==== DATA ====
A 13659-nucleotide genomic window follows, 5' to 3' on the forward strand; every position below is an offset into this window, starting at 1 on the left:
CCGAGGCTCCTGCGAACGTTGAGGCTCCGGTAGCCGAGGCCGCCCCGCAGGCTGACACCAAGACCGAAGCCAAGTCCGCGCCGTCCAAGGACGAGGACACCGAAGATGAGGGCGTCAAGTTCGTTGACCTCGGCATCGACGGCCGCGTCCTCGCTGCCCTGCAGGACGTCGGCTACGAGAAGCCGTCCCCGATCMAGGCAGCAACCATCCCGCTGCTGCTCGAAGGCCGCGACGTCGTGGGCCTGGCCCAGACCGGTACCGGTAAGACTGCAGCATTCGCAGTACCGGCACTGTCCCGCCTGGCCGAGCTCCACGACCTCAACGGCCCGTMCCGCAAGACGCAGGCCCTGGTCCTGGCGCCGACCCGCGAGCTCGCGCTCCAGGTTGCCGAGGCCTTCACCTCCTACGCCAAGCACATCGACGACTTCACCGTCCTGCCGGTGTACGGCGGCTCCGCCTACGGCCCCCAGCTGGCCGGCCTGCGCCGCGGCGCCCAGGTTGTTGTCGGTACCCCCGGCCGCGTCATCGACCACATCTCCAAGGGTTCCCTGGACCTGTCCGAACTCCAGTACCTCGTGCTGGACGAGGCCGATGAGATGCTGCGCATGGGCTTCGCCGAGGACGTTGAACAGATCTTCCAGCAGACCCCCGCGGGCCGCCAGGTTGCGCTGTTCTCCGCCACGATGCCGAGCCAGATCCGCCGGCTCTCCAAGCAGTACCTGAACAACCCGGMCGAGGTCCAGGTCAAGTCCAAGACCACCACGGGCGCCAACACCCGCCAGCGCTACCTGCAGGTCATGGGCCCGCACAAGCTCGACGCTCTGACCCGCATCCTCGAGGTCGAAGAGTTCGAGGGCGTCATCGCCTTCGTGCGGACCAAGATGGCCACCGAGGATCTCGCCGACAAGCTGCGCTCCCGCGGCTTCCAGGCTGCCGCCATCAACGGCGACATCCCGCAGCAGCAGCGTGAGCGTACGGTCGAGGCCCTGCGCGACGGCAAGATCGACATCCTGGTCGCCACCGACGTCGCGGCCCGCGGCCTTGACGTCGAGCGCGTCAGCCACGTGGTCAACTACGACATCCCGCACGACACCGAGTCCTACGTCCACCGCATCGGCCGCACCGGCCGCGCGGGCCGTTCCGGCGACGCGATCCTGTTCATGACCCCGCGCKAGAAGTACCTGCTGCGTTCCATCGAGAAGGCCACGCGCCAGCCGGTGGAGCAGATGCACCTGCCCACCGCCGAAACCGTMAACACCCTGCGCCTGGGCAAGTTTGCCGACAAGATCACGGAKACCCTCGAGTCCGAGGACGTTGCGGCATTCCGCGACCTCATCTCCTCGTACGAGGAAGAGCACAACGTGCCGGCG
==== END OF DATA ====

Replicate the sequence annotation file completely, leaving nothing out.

A 13659-nucleotide genomic window follows, 5' to 3' on the forward strand; every position below is an offset into this window, starting at 1 on the left:
CCGAGGCTCCTGCGAACGTTGAGGCTCCGGTAGCCGAGGCCGCCCCGCAGGCTGACACCAAGACCGAAGCCAAGTCCGCGCCGTCCAAGGACGAGGACACCGAAGATGAGGGCGTCAAGTTCGTTGACCTCGGCATCGACGGCCGCGTCCTCGCTGCCCTGCAGGACGTCGGCTACGAGAAGCCGTCCCCGATCMAGGCAGCAACCATCCCGCTGCTGCTCGAAGGCCGCGACGTCGTGGGCCTGGCCCAGACCGGTACCGGTAAGACTGCAGCATTCGCAGTACCGGCACTGTCCCGCCTGGCCGAGCTCCACGACCTCAACGGCCCGTMCCGCAAGACGCAGGCCCTGGTCCTGGCGCCGACCCGCGAGCTCGCGCTCCAGGTTGCCGAGGCCTTCACCTCCTACGCCAAGCACATCGACGACTTCACCGTCCTGCCGGTGTACGGCGGCTCCGCCTACGGCCCCCAGCTGGCCGGCCTGCGCCGCGGCGCCCAGGTTGTTGTCGGTACCCCCGGCCGCGTCATCGACCACATCTCCAAGGGTTCCCTGGACCTGTCCGAACTCCAGTACCTCGTGCTGGACGAGGCCGATGAGATGCTGCGCATGGGCTTCGCCGAGGACGTTGAACAGATCTTCCAGCAGACCCCCGCGGGCCGCCAGGTTGCGCTGTTCTCCGCCACGATGCCGAGCCAGATCCGCCGGCTCTCCAAGCAGTACCTGAACAACCCGGMCGAGGTCCAGGTCAAGTCCAAGACCACCACGGGCGCCAACACCCGCCAGCGCTACCTGCAGGTCATGGGCCCGCACAAGCTCGACGCTCTGACCCGCATCCTCGAGGTCGAAGAGTTCGAGGGCGTCATCGCCTTCGTGCGGACCAAGATGGCCACCGAGGATCTCGCCGACAAGCTGCGCTCCCGCGGCTTCCAGGCTGCCGCCATCAACGGCGACATCCCGCAGCAGCAGCGTGAGCGTACGGTCGAGGCCCTGCGCGACGGCAAGATCGACATCCTGGTCGCCACCGACGTCGCGGCCCGCGGCCTTGACGTCGAGCGCGTCAGCCACGTGGTCAACTACGACATCCCGCACGACACCGAGTCCTACGTCCACCGCATCGGCCGCACCGGCCGCGCGGGCCGTTCCGGCGACGCGATCCTGTTCATGACCCCGCGCKAGAAGTACCTGCTGCGTTCCATCGAGAAGGCCACGCGCCAGCCGGTGGAGCAGATGCACCTGCCCACCGCCGAAACCGTMAACACCCTGCGCCTGGGCAAGTTTGCCGACAAGATCACGGAKACCCTCGAGTCCGAGGACGTTGCGGCATTCCGCGACCTCATCTCCTCGTACGAGGAAGAGCACAACGTGCCGGCG